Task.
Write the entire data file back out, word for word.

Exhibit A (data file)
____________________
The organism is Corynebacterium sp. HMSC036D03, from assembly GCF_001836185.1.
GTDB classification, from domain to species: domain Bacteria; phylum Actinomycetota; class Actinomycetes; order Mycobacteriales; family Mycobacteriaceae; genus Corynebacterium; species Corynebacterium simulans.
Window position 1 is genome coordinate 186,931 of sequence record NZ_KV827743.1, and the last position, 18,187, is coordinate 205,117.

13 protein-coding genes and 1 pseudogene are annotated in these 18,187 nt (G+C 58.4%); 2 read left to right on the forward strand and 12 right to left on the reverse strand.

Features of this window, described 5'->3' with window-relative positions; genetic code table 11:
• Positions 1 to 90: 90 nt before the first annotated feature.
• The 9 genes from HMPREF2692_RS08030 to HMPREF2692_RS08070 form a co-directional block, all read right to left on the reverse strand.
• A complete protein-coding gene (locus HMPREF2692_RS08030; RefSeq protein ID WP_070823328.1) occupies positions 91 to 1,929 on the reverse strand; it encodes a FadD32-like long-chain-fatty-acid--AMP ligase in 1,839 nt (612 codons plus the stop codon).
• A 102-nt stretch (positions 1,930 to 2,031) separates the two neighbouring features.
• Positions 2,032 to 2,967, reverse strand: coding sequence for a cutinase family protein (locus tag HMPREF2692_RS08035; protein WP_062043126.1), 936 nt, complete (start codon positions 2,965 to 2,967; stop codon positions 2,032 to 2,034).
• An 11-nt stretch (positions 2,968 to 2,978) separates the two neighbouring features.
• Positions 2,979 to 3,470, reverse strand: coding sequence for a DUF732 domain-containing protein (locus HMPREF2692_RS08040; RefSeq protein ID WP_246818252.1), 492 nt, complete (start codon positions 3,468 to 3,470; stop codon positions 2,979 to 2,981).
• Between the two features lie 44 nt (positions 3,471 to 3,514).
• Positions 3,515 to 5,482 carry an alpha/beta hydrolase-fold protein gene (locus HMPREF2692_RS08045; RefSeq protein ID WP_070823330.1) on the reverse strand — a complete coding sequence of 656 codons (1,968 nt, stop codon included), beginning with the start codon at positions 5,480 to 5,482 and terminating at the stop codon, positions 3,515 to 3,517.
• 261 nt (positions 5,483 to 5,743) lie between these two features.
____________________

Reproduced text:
The organism is Corynebacterium sp. HMSC036D03, from assembly GCF_001836185.1.
GTDB classification, from domain to species: domain Bacteria; phylum Actinomycetota; class Actinomycetes; order Mycobacteriales; family Mycobacteriaceae; genus Corynebacterium; species Corynebacterium simulans.
Window position 1 is genome coordinate 186,931 of sequence record NZ_KV827743.1, and the last position, 18,187, is coordinate 205,117.

13 protein-coding genes and 1 pseudogene are annotated in these 18,187 nt (G+C 58.4%); 2 read left to right on the forward strand and 12 right to left on the reverse strand.

Features of this window, described 5'->3' with window-relative positions; genetic code table 11:
• Positions 1 to 90: 90 nt before the first annotated feature.
• The 9 genes from HMPREF2692_RS08030 to HMPREF2692_RS08070 form a co-directional block, all read right to left on the reverse strand.
• A complete protein-coding gene (locus HMPREF2692_RS08030; RefSeq protein ID WP_070823328.1) occupies positions 91 to 1,929 on the reverse strand; it encodes a FadD32-like long-chain-fatty-acid--AMP ligase in 1,839 nt (612 codons plus the stop codon).
• A 102-nt stretch (positions 1,930 to 2,031) separates the two neighbouring features.
• Positions 2,032 to 2,967, reverse strand: coding sequence for a cutinase family protein (locus tag HMPREF2692_RS08035; protein WP_062043126.1), 936 nt, complete (start codon positions 2,965 to 2,967; stop codon positions 2,032 to 2,034).
• An 11-nt stretch (positions 2,968 to 2,978) separates the two neighbouring features.
• Positions 2,979 to 3,470, reverse strand: coding sequence for a DUF732 domain-containing protein (locus HMPREF2692_RS08040; RefSeq protein ID WP_246818252.1), 492 nt, complete (start codon positions 3,468 to 3,470; stop codon positions 2,979 to 2,981).
• Between the two features lie 44 nt (positions 3,471 to 3,514).
• Positions 3,515 to 5,482 carry an alpha/beta hydrolase-fold protein gene (locus HMPREF2692_RS08045; RefSeq protein ID WP_070823330.1) on the reverse strand — a complete coding sequence of 656 codons (1,968 nt, stop codon included), beginning with the start codon at positions 5,480 to 5,482 and terminating at the stop codon, positions 3,515 to 3,517.
• 261 nt (positions 5,483 to 5,743) lie between these two features.